It has become the custom for job interviews to end with a question directed at the candidate – “Do you have any questions for me?”. The question signals the close of the interview. While it’s tempting to snap out the word “no” and escape the hot seat, doing so may result in automatic failure of the interview.
When you ask questions at the close of your job interview, you show the interviewer or committee you were listening while they spoke. You convey your interest in the company and showcase what a good fit to the team you would be. Your questions garner insight into how you would fit into a specific role and where you would devote your energy. Questions are critical to the success of your interview.
Here are the 5 essential questions to ask in an interview – no matter what the job.
- What is the best part of working here?
Asking what the best part of working at the company illustrates positivity. Companies love an employee who pays attention to the bright side of things, boosts morale and enjoys what they do. Also, by asking the interviewer and/or team members what they love about working at the company, you will hear about perks and experiences that may not always be shared until after the hiring process is complete.
- May I meet some of the people I would be working with or have a short tour?
While this question may seem a bit presumptuous, it signals to the interviewer that you are taking the time seriously and have a vested interest in the position. Also, by getting an impromptu tour, you get to see the office firsthand, observe colleague interaction, and take note of workspace details (such as lighting, noise and cleanliness).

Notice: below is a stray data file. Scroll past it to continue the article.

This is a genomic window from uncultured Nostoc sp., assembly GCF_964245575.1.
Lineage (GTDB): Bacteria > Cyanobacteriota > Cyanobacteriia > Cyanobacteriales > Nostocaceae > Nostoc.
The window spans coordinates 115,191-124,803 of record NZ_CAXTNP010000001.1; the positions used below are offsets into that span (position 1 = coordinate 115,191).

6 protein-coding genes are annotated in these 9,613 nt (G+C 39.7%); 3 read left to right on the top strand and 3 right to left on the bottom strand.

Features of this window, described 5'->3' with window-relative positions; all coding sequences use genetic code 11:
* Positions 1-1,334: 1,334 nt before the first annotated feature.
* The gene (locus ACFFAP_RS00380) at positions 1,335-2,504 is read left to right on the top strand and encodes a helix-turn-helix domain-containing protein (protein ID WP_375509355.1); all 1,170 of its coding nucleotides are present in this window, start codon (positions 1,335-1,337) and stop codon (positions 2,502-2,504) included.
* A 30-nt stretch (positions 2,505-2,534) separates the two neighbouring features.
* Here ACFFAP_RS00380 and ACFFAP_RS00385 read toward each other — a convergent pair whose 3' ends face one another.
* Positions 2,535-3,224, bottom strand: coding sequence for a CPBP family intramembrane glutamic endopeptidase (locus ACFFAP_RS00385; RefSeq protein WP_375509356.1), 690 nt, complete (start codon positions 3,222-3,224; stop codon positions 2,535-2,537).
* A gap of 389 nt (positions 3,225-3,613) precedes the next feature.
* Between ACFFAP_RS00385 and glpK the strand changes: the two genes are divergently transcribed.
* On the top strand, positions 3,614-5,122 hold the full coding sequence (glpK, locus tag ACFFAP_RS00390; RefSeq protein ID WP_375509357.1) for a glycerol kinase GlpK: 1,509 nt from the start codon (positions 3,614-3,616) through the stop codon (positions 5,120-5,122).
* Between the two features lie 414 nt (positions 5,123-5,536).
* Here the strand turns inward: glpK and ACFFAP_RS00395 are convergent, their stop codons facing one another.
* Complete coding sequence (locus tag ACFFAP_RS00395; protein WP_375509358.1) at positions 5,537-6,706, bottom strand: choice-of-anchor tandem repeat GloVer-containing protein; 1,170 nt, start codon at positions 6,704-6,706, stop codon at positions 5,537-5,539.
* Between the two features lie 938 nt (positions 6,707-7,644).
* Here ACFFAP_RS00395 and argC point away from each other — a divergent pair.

- I recently read that…
This is the time to ask something specific about the company or organization you would be working for if landing the job. As a good rule of thumb, be prepared and read up on the company prior to the interview. The company website is a great place to start your research. By asking something specific about the company based on what you read, you build instant rapport with the committee members and show off your research skills.
- How would you define success for the person in this position?
This question helps you understand what the job will entail and also presents company expectations. You may be able to gain insight into the daily routine, how many hours you are expected to work, and how leadership views success.
- Do you see any reason why I might not be a good fit for the job?
While this question may be difficult to ask, it is a great way to close your questions because it allows for an opportunity to clarify any misconceptions that may have popped up during the interview. This will give you a chance to elaborate on a topic or present your skills in a positive light. You will leave the interviewer with one last tidbit of why you are the right person for the job.
+1 – Bonus Tip:
Always remember to have a list of questions to ask prior to your interview. You don’t want to show up empty-handed or forget to ask a few questions at closing. Don’t grill your interviewing committee with twenty questions, but reserve a handful, like the ones listed above.